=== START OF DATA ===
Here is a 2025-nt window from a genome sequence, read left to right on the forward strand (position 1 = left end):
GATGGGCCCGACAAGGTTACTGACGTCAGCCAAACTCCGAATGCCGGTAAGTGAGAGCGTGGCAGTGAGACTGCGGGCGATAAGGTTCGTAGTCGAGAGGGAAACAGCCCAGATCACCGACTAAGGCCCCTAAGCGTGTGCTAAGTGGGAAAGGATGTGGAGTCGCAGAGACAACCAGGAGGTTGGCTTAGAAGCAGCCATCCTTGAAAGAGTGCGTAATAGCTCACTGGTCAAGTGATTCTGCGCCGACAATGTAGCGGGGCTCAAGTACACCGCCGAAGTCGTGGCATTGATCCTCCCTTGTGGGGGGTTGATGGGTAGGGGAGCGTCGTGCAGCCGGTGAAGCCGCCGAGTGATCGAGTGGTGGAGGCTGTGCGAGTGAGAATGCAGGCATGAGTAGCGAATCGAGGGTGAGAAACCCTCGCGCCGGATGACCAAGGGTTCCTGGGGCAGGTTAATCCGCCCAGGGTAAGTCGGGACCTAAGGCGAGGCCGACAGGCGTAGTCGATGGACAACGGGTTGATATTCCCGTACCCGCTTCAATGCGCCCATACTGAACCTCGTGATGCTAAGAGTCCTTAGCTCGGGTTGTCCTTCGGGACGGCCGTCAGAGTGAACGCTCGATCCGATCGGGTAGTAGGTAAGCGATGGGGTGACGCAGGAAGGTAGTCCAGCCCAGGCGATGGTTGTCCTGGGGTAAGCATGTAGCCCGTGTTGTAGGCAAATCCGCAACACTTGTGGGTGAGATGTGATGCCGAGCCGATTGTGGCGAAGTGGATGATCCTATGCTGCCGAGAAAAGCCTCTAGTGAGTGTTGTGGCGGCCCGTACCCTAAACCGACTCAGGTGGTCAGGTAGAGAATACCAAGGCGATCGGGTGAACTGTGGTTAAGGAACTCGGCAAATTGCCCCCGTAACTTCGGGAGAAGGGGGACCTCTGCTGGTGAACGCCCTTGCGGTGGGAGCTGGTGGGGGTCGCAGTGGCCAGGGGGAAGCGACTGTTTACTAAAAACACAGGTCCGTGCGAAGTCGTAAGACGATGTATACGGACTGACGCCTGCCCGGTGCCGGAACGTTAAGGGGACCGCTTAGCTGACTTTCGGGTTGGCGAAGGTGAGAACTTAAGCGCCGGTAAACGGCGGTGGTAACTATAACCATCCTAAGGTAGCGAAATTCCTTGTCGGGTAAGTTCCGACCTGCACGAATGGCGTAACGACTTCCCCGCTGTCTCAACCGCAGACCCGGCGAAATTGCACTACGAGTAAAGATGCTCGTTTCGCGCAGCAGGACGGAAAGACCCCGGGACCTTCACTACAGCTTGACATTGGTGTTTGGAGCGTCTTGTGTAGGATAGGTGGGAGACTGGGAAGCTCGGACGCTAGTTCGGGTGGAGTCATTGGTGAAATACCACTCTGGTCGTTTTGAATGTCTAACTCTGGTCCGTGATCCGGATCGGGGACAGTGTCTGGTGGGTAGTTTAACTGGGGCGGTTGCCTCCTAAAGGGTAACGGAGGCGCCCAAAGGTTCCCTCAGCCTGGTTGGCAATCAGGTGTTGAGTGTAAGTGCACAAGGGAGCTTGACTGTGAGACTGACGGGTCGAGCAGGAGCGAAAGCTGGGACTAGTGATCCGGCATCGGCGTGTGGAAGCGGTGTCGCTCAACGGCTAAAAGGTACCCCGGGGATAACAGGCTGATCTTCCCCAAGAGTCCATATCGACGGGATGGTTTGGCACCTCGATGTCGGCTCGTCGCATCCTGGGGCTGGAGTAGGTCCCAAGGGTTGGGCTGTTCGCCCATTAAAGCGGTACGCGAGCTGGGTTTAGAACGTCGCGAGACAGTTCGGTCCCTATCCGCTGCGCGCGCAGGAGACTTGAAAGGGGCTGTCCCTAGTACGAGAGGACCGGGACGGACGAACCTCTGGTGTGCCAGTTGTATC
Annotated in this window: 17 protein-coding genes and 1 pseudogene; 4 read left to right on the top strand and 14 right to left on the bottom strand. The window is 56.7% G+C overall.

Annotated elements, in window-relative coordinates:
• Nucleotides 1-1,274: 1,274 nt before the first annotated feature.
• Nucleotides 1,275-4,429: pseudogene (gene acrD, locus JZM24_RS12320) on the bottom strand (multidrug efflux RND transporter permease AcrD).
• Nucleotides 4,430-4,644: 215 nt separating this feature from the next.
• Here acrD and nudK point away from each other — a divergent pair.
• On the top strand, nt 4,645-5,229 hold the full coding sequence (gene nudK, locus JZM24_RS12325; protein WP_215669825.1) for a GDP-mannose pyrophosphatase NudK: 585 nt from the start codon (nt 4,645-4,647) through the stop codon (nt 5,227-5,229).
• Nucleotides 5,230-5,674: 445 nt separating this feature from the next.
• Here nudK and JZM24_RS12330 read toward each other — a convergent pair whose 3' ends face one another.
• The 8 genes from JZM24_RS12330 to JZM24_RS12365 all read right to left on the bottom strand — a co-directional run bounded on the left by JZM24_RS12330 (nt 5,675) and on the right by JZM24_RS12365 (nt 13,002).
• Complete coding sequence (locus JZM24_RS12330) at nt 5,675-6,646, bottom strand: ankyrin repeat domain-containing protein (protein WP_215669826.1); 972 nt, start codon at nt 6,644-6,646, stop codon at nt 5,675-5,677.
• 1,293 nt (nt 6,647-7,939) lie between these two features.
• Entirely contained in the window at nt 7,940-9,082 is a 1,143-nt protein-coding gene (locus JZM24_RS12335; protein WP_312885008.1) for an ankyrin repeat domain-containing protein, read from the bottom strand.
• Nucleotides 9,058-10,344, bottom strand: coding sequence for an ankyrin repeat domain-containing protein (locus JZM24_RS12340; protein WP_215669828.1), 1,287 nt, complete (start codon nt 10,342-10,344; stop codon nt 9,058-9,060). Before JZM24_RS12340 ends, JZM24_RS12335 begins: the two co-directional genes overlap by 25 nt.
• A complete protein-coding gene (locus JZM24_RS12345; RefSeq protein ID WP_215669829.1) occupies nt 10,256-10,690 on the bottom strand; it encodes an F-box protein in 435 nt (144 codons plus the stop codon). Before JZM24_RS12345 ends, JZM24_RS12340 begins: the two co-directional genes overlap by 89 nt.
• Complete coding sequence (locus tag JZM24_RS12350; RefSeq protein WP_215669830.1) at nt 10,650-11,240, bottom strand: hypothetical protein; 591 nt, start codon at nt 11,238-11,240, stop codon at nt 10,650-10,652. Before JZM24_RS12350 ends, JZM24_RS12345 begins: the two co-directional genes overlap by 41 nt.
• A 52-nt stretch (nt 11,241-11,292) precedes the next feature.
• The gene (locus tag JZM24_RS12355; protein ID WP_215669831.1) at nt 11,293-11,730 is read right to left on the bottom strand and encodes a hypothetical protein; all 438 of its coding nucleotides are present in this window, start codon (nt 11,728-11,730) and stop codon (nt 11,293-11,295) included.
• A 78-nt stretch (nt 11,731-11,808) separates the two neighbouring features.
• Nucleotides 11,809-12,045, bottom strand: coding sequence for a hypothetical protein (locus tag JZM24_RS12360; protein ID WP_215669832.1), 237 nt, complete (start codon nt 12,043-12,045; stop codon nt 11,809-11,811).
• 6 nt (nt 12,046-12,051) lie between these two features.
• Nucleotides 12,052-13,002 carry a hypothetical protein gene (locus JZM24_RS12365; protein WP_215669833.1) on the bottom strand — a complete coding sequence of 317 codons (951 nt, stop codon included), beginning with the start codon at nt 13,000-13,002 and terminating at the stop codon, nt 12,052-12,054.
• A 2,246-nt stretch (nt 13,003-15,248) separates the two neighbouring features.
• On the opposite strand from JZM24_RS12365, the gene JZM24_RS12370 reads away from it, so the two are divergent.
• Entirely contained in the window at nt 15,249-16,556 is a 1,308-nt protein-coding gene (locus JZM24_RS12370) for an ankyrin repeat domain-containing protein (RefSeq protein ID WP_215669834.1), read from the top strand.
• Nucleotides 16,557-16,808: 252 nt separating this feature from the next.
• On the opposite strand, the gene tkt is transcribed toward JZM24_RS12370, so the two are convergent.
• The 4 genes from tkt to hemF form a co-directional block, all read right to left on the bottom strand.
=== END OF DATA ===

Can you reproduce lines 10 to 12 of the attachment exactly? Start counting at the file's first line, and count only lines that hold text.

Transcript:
• Nucleotides 5,230-5,674: 445 nt separating this feature from the next.
• Here nudK and JZM24_RS12330 read toward each other — a convergent pair whose 3' ends face one another.
• The 8 genes from JZM24_RS12330 to JZM24_RS12365 all read right to left on the bottom strand — a co-directional run bounded on the left by JZM24_RS12330 (nt 5,675) and on the right by JZM24_RS12365 (nt 13,002).